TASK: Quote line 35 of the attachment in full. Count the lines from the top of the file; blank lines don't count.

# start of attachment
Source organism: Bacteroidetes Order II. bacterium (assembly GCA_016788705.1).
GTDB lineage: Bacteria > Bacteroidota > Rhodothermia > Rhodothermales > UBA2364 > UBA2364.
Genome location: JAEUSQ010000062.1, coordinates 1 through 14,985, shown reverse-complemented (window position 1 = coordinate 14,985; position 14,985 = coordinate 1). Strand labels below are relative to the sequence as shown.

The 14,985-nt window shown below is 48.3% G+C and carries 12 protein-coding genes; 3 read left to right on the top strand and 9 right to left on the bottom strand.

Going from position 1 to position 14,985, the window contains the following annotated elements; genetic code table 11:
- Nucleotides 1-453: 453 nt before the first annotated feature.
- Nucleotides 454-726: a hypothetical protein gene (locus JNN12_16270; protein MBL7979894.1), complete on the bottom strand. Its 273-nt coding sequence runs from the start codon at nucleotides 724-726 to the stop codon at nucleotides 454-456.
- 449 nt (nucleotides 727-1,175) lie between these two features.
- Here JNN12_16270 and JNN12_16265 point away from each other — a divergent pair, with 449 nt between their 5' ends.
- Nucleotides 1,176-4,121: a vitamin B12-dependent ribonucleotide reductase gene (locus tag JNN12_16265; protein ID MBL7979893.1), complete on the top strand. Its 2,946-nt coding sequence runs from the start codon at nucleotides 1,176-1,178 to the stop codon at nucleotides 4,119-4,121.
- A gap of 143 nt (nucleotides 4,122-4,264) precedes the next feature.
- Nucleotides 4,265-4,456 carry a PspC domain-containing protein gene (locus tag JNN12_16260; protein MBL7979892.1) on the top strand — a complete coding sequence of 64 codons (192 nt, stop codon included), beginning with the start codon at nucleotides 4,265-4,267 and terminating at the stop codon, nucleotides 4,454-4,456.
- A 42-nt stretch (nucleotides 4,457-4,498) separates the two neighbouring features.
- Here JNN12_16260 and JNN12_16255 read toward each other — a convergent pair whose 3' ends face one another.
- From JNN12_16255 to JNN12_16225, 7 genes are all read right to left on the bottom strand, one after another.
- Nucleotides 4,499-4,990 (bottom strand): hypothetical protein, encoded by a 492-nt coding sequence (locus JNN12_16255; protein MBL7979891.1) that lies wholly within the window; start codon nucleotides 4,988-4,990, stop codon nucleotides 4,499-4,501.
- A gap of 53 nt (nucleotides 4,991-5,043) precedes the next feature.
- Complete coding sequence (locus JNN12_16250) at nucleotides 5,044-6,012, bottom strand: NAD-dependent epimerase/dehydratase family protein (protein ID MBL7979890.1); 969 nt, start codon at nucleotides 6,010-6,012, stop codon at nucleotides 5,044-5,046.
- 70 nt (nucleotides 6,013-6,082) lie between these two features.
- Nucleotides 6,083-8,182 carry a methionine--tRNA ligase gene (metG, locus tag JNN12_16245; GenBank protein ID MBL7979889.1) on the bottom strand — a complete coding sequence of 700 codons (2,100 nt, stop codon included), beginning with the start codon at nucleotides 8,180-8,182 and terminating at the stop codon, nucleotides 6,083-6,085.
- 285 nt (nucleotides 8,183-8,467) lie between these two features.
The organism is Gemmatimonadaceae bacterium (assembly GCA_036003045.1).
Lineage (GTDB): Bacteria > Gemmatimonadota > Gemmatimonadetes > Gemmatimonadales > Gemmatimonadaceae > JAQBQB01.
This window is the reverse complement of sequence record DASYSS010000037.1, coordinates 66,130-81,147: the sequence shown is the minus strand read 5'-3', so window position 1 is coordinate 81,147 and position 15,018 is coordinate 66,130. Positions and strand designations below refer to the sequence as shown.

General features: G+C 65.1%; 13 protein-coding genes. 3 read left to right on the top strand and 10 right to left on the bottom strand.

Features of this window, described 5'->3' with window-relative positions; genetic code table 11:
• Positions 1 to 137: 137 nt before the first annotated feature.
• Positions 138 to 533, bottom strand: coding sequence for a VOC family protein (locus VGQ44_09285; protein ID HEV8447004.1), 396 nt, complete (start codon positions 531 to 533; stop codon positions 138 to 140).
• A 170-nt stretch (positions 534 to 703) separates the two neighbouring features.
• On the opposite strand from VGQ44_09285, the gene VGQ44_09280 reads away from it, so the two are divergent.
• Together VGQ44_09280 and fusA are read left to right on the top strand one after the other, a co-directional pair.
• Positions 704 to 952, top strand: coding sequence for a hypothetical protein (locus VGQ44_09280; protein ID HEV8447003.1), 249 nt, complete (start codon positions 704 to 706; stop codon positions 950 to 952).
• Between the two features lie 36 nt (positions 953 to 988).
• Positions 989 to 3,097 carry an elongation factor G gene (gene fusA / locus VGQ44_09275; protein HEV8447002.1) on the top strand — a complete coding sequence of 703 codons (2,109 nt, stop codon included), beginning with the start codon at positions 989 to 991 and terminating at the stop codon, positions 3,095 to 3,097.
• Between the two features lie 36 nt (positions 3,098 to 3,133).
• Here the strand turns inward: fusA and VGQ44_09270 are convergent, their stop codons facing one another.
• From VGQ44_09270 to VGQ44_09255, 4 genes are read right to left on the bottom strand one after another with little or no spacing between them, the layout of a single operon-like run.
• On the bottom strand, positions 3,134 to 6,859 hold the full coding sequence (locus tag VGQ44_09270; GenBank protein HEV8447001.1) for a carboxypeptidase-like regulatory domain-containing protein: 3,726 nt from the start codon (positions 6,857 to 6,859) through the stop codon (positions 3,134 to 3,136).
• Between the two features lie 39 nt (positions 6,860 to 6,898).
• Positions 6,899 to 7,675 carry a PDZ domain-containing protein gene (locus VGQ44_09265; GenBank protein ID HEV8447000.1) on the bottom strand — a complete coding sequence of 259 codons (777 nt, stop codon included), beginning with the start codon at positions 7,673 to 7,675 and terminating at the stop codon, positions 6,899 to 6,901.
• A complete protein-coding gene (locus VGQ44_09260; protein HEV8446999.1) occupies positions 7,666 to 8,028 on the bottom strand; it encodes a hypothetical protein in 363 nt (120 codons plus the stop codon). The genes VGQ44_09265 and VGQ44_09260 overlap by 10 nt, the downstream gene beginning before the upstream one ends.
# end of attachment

• Between the two features lie 36 nt (positions 3,098 to 3,133).